1921
Volume 82, Issue 2
  • ISSN: 0002-9637
  • E-ISSN: 1476-1645

Abstract

Abstract.

Genetic diversity and population structure of parasites can predict the origin and spread of novel variants within a population enabling population specific malaria control measures. We analyzed the genetic diversity and population structure of 425 isolates from Sri Lanka, Myanmar, and Ethiopia using 12 trinucleotide and tetranucleotide microsatellite markers. All three parasite populations were highly polymorphic with 3–44 alleles per locus. Approximately 65% were multiple-clone infections. Mean genetic diversity () was 0.7517 in Ethiopia, 0.8450 in Myanmar, and 0.8610 in Sri Lanka. Significant linkage disequilibrium was maintained. Population structure showed two clusters (Asian and African) according to geography and ancestry. Strong clustering of outbreak isolates from Sri Lanka and Ethiopia was observed. Predictive power of ancestry using two-thirds of the isolates as a model identified 78.2% of isolates accurately as being African or Asian. Microsatellite analysis is a useful tool for mapping short-term outbreaks of malaria and for predicting ancestry.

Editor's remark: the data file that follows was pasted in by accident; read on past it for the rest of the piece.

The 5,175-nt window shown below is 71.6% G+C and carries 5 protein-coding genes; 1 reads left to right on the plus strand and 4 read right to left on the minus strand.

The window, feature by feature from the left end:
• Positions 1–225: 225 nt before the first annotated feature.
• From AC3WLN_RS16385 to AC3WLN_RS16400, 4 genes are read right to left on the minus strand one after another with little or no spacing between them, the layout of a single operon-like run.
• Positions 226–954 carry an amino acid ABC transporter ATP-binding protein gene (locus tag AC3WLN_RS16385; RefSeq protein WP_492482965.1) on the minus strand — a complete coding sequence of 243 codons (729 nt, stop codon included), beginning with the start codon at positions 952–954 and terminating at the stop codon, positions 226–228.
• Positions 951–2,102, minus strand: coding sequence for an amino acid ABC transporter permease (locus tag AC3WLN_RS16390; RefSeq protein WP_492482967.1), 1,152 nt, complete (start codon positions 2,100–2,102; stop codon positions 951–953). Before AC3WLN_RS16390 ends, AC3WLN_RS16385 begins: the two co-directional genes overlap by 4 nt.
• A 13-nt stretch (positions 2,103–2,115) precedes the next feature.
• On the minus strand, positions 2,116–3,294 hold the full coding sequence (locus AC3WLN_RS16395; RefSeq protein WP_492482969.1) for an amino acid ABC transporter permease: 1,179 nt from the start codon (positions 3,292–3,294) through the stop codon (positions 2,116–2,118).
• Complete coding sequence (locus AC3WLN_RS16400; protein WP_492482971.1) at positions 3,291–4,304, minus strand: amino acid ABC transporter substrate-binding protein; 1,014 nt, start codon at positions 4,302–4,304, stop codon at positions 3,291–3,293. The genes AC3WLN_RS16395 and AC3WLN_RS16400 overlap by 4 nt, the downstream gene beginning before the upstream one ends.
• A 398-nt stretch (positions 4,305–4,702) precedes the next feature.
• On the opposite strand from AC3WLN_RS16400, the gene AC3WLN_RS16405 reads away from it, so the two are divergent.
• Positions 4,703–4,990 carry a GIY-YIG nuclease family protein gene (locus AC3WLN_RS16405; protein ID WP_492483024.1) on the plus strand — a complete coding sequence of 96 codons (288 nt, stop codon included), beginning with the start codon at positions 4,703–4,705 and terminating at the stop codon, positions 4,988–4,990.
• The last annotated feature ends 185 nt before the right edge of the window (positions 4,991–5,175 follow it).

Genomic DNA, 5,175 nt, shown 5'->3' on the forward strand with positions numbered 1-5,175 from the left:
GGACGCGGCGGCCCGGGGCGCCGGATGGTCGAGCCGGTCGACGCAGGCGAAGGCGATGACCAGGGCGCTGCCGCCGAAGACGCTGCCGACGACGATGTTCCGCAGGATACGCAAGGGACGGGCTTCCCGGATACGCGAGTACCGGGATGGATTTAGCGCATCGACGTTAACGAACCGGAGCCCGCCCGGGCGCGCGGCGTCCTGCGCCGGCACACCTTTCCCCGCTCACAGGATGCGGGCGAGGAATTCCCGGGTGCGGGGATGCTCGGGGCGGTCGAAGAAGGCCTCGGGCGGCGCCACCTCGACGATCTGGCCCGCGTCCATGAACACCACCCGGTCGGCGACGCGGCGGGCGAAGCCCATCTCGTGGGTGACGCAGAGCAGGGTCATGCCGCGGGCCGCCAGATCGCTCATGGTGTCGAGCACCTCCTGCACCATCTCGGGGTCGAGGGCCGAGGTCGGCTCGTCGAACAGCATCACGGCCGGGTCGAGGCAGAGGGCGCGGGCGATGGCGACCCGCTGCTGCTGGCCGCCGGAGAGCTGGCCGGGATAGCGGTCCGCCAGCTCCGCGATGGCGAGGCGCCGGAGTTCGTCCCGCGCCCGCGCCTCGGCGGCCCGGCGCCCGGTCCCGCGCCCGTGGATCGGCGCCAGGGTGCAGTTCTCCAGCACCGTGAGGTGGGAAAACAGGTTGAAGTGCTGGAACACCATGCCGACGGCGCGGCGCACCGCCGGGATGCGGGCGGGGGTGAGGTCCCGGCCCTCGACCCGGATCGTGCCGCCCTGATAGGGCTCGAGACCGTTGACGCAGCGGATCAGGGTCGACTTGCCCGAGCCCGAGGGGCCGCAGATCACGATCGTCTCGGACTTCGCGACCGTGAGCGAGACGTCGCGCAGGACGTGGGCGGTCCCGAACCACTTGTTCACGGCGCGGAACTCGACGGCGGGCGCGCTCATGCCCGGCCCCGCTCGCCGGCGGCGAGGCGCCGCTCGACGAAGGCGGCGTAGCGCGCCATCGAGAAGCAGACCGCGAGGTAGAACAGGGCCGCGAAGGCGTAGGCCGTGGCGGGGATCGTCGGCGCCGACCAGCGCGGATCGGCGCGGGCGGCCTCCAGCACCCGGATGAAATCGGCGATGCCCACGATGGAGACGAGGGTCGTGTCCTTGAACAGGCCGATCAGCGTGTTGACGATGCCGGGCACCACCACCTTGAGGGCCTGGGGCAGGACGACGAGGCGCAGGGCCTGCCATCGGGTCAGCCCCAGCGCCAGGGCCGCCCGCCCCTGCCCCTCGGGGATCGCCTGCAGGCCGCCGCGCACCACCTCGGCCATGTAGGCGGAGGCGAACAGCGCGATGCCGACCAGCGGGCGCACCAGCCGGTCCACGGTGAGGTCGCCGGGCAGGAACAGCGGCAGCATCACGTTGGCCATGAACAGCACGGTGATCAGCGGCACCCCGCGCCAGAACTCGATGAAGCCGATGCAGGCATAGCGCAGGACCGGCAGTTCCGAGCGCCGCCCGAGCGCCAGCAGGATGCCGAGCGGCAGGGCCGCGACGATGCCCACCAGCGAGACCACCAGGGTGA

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2010-02-01
2017-11-24
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Supplementary Data

Supplementary table 2

Supplementary table 1

  • Received : 29 Sep 2009
  • Accepted : 06 Oct 2009

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